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I’m sure I don’t need to spell out, either, that if a compromised system has root access, then in terms of consequences it’s pretty much game over. That’s why Thomas Richards, principal consultant at Synopsys, recommends that the support software – and all systems it runs on and connects to – should “undergo a penetration test and threat model to identify any additional risks”.
The principle of least privilege applies here too. “Only authorised IT support personnel should have access to the software,” Richards continues, “and all logins and actions within the software should be logged for auditing purposes.” Ideally, users should only be able to accept remote connection requests when they have an IT support ticket open, or when they’re on the phone with a support agent who is able to verify the action and name of the employee.
Same old story
The move to remote access and support may feel like a very modern idea, and certainly it’s something that forward-thinking businesses are readily adopting right now. However, remote-access software has been around for decades.
“It’s a real old-school threat vector,” Duncan Godfrey, senior director of security and compliance with Auth0, says. “Pen testers’ eyes light up when they find an open Remote Desktop Protocol [RDP] port, because they know their job just got easier.” If my memory serves me, RDP was introduced with Windows Server 2003, so the hacking community has had around 17 years to learn all about this particular part of the network attack surface.
“For security professionals it’s a headache,” Godfrey adds. “The software is typically very prone to vulnerabilities, and it’s very easy to set up remote access – for legitimate reasons or otherwise.” Indeed, during the few weeks while I was researching and writing this article, a major new proof-of-concept exploit was released that impacted the remote desktop gateway of Windows Server 2012, 2012 R2, 2016 and 2019. In January, fixes for no fewer than five RDP vulnerabilities were distributed via Windows Update, while February brought four more RDP fixes, two of them rated as critical.
It’s not all doom and gloom
Many of the experts I spoke to focused on the risks of remote support, but Chris Parker, the founder of WhatIsMyIPAddress.com, is keen to shed a more positive light on the subject. After all, while the dangers can’t be discounted, it’s important to keep sight of the bigger picture.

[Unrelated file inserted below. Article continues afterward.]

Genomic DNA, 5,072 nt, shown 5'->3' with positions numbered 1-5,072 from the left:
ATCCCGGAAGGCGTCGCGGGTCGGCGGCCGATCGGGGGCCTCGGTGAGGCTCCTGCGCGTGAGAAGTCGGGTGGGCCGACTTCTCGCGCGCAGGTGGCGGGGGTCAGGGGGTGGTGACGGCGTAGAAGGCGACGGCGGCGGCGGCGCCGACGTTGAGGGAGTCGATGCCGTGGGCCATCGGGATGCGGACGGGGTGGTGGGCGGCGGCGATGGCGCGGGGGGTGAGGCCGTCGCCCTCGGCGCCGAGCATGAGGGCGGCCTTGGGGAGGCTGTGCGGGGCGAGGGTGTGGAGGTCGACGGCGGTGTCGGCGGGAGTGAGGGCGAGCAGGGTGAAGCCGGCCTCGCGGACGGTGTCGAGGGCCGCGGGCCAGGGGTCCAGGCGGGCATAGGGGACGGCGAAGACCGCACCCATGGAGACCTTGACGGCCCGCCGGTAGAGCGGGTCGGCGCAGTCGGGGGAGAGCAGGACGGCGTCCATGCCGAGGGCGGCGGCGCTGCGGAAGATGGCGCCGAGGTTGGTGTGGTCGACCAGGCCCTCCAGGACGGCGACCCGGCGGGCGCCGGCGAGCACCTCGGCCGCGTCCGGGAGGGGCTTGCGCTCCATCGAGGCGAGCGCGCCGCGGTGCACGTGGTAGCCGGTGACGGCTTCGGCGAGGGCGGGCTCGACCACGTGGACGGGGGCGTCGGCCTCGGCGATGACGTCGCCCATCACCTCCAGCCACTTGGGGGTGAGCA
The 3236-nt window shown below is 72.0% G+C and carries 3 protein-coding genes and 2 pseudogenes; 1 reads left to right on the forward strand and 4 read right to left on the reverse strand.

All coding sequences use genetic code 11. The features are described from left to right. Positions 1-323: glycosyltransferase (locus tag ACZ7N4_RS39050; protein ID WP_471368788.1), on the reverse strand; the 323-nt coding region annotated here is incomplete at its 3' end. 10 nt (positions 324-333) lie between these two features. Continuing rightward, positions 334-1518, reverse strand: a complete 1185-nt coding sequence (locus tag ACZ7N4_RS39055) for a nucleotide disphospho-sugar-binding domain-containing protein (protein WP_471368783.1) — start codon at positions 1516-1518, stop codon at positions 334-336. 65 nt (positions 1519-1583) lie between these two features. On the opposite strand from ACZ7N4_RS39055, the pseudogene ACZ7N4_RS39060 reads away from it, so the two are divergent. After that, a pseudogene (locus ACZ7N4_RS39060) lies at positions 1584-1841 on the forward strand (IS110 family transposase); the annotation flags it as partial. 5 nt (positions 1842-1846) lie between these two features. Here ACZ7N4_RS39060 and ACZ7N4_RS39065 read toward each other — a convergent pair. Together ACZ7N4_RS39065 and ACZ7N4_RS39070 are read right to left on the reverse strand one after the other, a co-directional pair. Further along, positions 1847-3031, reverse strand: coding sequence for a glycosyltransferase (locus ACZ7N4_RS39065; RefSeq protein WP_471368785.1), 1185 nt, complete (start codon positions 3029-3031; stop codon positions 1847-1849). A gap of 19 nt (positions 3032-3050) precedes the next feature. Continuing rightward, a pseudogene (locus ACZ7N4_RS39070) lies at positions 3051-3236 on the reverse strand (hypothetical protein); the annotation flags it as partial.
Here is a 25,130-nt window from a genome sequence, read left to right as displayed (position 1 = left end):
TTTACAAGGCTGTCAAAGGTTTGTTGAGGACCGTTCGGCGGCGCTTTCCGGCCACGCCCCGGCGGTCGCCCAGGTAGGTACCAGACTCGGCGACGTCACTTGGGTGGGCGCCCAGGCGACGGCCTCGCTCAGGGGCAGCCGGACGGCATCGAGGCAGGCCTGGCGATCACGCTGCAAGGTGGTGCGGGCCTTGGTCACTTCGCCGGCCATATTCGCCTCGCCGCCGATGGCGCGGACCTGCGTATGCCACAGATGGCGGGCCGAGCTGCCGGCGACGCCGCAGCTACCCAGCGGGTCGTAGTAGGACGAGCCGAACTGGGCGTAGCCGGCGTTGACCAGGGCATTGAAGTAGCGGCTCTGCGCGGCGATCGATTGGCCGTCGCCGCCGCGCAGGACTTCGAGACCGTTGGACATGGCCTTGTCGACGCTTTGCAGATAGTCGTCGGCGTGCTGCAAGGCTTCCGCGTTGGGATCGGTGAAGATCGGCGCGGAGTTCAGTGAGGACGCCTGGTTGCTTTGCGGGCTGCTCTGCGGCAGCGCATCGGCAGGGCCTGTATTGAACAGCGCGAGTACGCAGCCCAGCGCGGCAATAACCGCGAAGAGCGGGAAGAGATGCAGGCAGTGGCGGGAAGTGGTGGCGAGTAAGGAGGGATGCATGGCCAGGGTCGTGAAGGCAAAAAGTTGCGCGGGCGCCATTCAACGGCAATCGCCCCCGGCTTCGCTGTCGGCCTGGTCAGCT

In this case, as Parker points out, “remote support allows system and software issues, which account for most problems, to be swiftly and efficiently resolved”. And when it comes to such things as systems being vulnerable to uninvited access, lack of adequate connection encryption and insider risk in all its forms, he warned against excessive hysteria. “Choosing a weak remote-access tool with no meaningful end-to-end encryption doesn’t make remote access risky in general,” he observes. “Just as using ‘password123’ to secure your server doesn’t mean that password-protection itself is risky.”
He also points out that, these days, any professional remote-access package “will automate the connection process to the extent that system users don’t need to do much, and won’t be able to control who has access.” And as for the insider threat, he argued that remote-support tools are a red herring: “If someone has general access to a system then they’re already capable of causing untold damage,” he explained. “Adding remote access into the mix doesn’t significantly change that.”
Andy Hague, CEO of Cyberfort Group, similarly warns against pointing the finger specifically at remote-access systems. “IT professionals should be well aware of the security risks associated with running remote-support software internally,” he says. “What too many seem to overlook is the human factor. People pose a much higher risk than any software, including remote support. Regardless of how much money is ploughed into the latest security solutions, if organisations fail to instil a top-down culture of IT security basics across the business, cyber-risks will remain.”
Hague’s advice, therefore, is that “business leaders need to focus on promoting trust, and implementing policies and processes to help mitigate the threats. They also need to devise a simple incident response model, so all employees can react to the unforeseen”.
I mentioned earlier that internal and outsourced support raise different security issues. You might well have assumed that outsourced security would be the more challenging option: after all, this involves dealing with support agents who are likely unknown to anyone within the company, and whose own security practices may be opaque at best.
In fact, the third-party approach isn’t as risky as it may seem. Ideally, an established provider with a strong track record should already have all the necessary security systems and processes in place, and that puts you in a stronger position than if your own staff are having to implement it all from scratch.
The important thing is to make sure your provider does indeed live up to the expected standards. As Matt Aldridge tells me: “It is essential that a lot of questions are asked of any provider before signing up with them.” His recommendations start with the requirement that “all remote access is fully audited and reported, and there should also be requirements on training levels and background checks on supplier personnel”.